The hits just keep on coming as US markets continued their relentless grind higher yesterday
after yesterday’s US jobs numbers missed expectations, and in the process sent the S&P500 to new record highs for the third day in succession.
As a result we’re back in the bad news is good news business once again
thanks to the recent disruption caused by the recent US political logjam, and this means that once again we can expect more froth to flow through into stock markets.
Despite all this euphoria from US investor’s, European stock markets appear to be taking a more measured approach with a lower open this morning
, as a result of a sharp sell-off in Asian markets.
It hasn’t been immediately clear what triggered the Asia sell-off
apart from chatter about bad debts in the Chinese shadow banking sector.
A story that Chinese banks have tripled debt write-offs in the first half of this year
appears to have prompted some profit taking with Asia markets near multi week highs.
Given concerns earlier this year about the Chinese shadow banking sector
it would appear that the acknowledgement that there is a problem and Chinese authorities are starting to deal with it has seen some investors take some money off the table in case there are a lot more provisions to come.
As for the US jobs report, the key takeaway
appears to be what it tells us about the US jobs market even before the government shutdown.
Despite the upward August revision the fact that the numbers are on a downward slope
suggests that the all is not well with the US jobs market, and that’s before you even factor in the October numbers which are likely to be unreliable, if not dreadful.
This is likely to mean only one thing and with respect to a tapering program and means that it is now much less likely that the Fed will even contemplate tapering any time
before the end of Q1 next year.
Of course all this talk of a delay to tapering is great news for emerging markets
which have taken a battering in recent months, after the US dollar rallied sharply. Now it is sinking back money appears to be flowing back into these currencies, as the US dollar sinks back.
One person not laughing is ECB President Mario Draghi, who will be fending off squeals of protest from European politicians that the euro is too high.
Earlier this year we had French President Hollande complaining that the euro was too high,
and that was when the single currency was trading around 1.3200. Yesterday it was France’s industry minister Arnaud Montebourg
urging the ECB to take steps to lower the rate, saying it needed to be more Italian or French.
While Mr Draghi’s room for manoeuvre on rates is likely to be limited
due to soaring German house prices after a warning from the Bundesbank earlier this week, the ECB does have the opportunity today to start the ball rolling on one of the running sores in Europe, namely the regions banks and steps towards supervising the top 130 systemically important institutions.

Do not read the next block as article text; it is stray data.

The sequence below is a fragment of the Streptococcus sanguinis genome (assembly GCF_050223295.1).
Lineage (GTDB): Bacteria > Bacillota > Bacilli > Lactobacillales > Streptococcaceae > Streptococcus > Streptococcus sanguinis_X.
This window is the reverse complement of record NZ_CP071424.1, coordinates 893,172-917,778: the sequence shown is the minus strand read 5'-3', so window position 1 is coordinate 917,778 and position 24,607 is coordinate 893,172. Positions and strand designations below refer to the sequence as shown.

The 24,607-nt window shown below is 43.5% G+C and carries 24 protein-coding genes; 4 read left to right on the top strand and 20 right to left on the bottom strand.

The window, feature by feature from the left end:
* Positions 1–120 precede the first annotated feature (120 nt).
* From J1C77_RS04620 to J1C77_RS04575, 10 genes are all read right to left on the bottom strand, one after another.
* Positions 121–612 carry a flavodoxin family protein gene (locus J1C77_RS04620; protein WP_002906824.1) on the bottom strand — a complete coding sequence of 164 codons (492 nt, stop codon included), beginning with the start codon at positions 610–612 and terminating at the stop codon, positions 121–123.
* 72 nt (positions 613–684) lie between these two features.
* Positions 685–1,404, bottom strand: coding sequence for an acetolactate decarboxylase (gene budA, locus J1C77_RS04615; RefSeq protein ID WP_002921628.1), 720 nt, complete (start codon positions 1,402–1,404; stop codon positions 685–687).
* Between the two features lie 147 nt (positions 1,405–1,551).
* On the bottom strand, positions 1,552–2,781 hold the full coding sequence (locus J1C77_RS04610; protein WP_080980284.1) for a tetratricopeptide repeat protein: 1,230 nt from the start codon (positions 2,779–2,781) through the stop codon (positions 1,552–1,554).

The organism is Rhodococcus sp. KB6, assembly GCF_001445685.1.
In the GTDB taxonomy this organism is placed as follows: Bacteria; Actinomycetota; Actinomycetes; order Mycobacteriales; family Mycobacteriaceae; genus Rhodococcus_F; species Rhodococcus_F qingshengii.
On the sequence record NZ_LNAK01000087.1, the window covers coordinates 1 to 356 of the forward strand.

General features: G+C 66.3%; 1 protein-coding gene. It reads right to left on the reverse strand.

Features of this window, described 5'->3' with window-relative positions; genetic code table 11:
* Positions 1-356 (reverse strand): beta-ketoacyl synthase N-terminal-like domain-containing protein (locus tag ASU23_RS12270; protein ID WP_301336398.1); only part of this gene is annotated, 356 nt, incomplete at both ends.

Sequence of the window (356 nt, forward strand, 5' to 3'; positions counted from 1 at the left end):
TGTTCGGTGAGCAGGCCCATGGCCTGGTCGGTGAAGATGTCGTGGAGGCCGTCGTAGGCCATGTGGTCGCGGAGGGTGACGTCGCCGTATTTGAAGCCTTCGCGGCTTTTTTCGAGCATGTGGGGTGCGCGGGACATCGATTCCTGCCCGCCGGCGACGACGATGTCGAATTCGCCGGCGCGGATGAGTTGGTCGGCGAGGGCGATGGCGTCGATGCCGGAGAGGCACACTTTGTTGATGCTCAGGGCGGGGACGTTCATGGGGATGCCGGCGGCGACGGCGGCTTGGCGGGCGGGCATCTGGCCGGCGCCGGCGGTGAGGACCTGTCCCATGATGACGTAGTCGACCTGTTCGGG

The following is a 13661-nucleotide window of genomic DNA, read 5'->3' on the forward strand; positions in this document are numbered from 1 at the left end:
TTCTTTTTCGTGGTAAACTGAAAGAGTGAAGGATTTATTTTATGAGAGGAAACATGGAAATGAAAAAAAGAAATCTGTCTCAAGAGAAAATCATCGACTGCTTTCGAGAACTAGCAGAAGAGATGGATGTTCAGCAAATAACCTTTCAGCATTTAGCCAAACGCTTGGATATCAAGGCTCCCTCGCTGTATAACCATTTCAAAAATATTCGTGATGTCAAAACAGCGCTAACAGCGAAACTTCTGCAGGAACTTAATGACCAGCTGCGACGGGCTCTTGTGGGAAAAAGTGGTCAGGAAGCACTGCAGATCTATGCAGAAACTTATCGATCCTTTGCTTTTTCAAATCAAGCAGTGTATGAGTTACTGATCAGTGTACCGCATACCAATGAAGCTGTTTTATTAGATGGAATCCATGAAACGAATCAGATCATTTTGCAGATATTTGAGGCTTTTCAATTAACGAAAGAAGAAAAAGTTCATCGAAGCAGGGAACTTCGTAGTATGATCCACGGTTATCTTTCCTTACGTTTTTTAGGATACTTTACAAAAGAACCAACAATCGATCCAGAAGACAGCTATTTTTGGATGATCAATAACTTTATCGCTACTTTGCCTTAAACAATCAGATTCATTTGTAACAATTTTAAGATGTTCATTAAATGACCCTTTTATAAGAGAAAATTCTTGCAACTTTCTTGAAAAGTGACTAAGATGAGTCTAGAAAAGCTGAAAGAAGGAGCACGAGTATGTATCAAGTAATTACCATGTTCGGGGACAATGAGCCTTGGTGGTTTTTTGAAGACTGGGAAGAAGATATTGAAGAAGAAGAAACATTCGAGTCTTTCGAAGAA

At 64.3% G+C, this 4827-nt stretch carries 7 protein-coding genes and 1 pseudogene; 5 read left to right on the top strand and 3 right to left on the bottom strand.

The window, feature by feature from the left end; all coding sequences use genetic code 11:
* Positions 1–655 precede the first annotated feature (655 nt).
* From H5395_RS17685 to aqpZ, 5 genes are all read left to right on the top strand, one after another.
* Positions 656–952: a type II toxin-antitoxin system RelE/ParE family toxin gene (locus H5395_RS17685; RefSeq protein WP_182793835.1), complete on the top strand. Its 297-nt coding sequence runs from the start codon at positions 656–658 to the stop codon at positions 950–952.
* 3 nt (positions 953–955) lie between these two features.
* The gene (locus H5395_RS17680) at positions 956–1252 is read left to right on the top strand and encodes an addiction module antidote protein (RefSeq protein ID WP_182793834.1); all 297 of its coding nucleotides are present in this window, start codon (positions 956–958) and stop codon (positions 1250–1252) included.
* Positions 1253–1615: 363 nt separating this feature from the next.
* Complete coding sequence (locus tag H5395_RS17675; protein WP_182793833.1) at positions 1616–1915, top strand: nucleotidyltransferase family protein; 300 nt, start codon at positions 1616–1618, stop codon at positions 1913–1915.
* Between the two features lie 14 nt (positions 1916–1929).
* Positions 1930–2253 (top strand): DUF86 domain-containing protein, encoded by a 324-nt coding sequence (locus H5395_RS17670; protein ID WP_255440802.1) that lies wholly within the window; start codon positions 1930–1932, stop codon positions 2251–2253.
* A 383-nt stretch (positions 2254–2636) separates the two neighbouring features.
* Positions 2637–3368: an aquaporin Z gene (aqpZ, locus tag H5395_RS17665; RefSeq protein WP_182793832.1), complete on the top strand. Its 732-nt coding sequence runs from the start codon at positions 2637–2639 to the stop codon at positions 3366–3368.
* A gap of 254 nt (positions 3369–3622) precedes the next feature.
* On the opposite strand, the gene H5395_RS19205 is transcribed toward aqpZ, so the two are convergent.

Today it will outline the first steps of how the assessment will work initially, who will carry out the checks of all its assets and liabilities, which will then be followed by the (AQR) Asset Quality Review
, which is expected to be completed by October 2014.
In the UK
we will be getting the latest minutes from the most recent Bank of England meeting
, ahead of this week’s Q3 GDP numbers which are expected to show that the economy expanded in the region of 0.8%. Yesterday’s public finances showed increased revenues from stamp duty to the tune of £1bn for the first six months of this year.
The minutes aren’t expected to be particularly illuminating
given the recent actions by both the Bank and the IMF in upgrading their growth forecasts for the UK economy, but they might shed some light
on whether there is any concern about the nature of the current forward guidance and the unemployment rate
, given recent falls, and the markets scepticism about the banks rates promise.
In comments yesterday deputy governor Charles Bean
suggested that the bank might consider updating or “bolstering” its forward guidance
, particularly, if as expected the unemployment rate continues to fall faster than anticipated, towards the 7% “staging post”
– yesterday’s break above the 1.3710 level now brings trend line resistance at 1.3980 from the 1.6040 highs in 2008 into view.
Any dips look likely to find support at the 1.3700 level, with a move below targeting the lows this week at 1.3650. The key support area continues to remain at the 1.3450/60 area, with only a break below the 1.3450/60 area which has acted as support this month would signal a move towards the 1.3320/30 level.
– yesterday’s rebound brings us back closer to the key resistance area at the 1.6320 trend line from the 2009 highs at 1.7045. This remains the key level with respect to further sterling gains, but the failure to overcome the 1.6260 area is a minor concern and could provoke a pullback.
– the 0.8500 area continues to act as a bit of a barrier with the 200 day MA at 0.8524 behind the highs this month. While below this key barrier the bias remains for a move back towards the 0.8420 area in the short term. A move back below the 0.8420 area retargets the 0.8280 level.
– the US dollar continues to whip either side of the range 97.50/98.50 as it continues to trade between 99.65 trend line resistance from the May highs at 103.75 and the 200 day MA at 97.15. A clear break below the 200 day MA and the lows this month could well trigger further US dollar losses towards the August lows at 95.80.
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